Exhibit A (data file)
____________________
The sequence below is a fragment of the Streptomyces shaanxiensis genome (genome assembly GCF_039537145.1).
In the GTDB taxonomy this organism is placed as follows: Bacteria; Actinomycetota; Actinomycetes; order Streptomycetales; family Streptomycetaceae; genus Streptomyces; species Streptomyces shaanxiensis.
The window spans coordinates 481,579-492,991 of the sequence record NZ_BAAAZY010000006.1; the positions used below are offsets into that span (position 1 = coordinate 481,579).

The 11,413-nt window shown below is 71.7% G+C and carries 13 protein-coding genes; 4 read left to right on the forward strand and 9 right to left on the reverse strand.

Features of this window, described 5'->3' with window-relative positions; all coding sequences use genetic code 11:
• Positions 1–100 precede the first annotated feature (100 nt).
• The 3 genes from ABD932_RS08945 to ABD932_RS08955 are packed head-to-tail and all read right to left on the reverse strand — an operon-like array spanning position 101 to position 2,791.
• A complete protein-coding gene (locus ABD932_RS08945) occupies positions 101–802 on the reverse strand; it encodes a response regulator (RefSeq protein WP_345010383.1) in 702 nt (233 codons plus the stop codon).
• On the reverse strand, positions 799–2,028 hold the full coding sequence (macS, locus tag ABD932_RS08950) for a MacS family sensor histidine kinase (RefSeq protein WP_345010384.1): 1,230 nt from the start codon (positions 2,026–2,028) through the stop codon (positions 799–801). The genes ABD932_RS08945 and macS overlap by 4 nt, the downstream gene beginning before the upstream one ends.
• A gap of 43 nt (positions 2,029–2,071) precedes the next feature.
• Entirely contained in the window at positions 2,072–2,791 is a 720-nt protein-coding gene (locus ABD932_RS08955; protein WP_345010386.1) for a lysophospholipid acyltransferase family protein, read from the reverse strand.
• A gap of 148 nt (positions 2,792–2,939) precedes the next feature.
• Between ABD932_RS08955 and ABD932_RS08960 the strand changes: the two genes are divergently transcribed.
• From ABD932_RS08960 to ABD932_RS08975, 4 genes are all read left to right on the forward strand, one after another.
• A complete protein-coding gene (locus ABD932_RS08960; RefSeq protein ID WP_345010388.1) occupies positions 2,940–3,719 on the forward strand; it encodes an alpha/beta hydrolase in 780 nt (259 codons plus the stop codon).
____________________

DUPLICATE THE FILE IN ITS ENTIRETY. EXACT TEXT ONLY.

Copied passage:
The sequence below is a fragment of the Streptomyces shaanxiensis genome (genome assembly GCF_039537145.1).
In the GTDB taxonomy this organism is placed as follows: Bacteria; Actinomycetota; Actinomycetes; order Streptomycetales; family Streptomycetaceae; genus Streptomyces; species Streptomyces shaanxiensis.
The window spans coordinates 481,579-492,991 of the sequence record NZ_BAAAZY010000006.1; the positions used below are offsets into that span (position 1 = coordinate 481,579).

The 11,413-nt window shown below is 71.7% G+C and carries 13 protein-coding genes; 4 read left to right on the forward strand and 9 right to left on the reverse strand.

Features of this window, described 5'->3' with window-relative positions; all coding sequences use genetic code 11:
• Positions 1–100 precede the first annotated feature (100 nt).
• The 3 genes from ABD932_RS08945 to ABD932_RS08955 are packed head-to-tail and all read right to left on the reverse strand — an operon-like array spanning position 101 to position 2,791.
• A complete protein-coding gene (locus ABD932_RS08945) occupies positions 101–802 on the reverse strand; it encodes a response regulator (RefSeq protein WP_345010383.1) in 702 nt (233 codons plus the stop codon).
• On the reverse strand, positions 799–2,028 hold the full coding sequence (macS, locus tag ABD932_RS08950) for a MacS family sensor histidine kinase (RefSeq protein WP_345010384.1): 1,230 nt from the start codon (positions 2,026–2,028) through the stop codon (positions 799–801). The genes ABD932_RS08945 and macS overlap by 4 nt, the downstream gene beginning before the upstream one ends.
• A gap of 43 nt (positions 2,029–2,071) precedes the next feature.
• Entirely contained in the window at positions 2,072–2,791 is a 720-nt protein-coding gene (locus ABD932_RS08955; protein WP_345010386.1) for a lysophospholipid acyltransferase family protein, read from the reverse strand.
• A gap of 148 nt (positions 2,792–2,939) precedes the next feature.
• Between ABD932_RS08955 and ABD932_RS08960 the strand changes: the two genes are divergently transcribed.
• From ABD932_RS08960 to ABD932_RS08975, 4 genes are all read left to right on the forward strand, one after another.
• A complete protein-coding gene (locus ABD932_RS08960; RefSeq protein ID WP_345010388.1) occupies positions 2,940–3,719 on the forward strand; it encodes an alpha/beta hydrolase in 780 nt (259 codons plus the stop codon).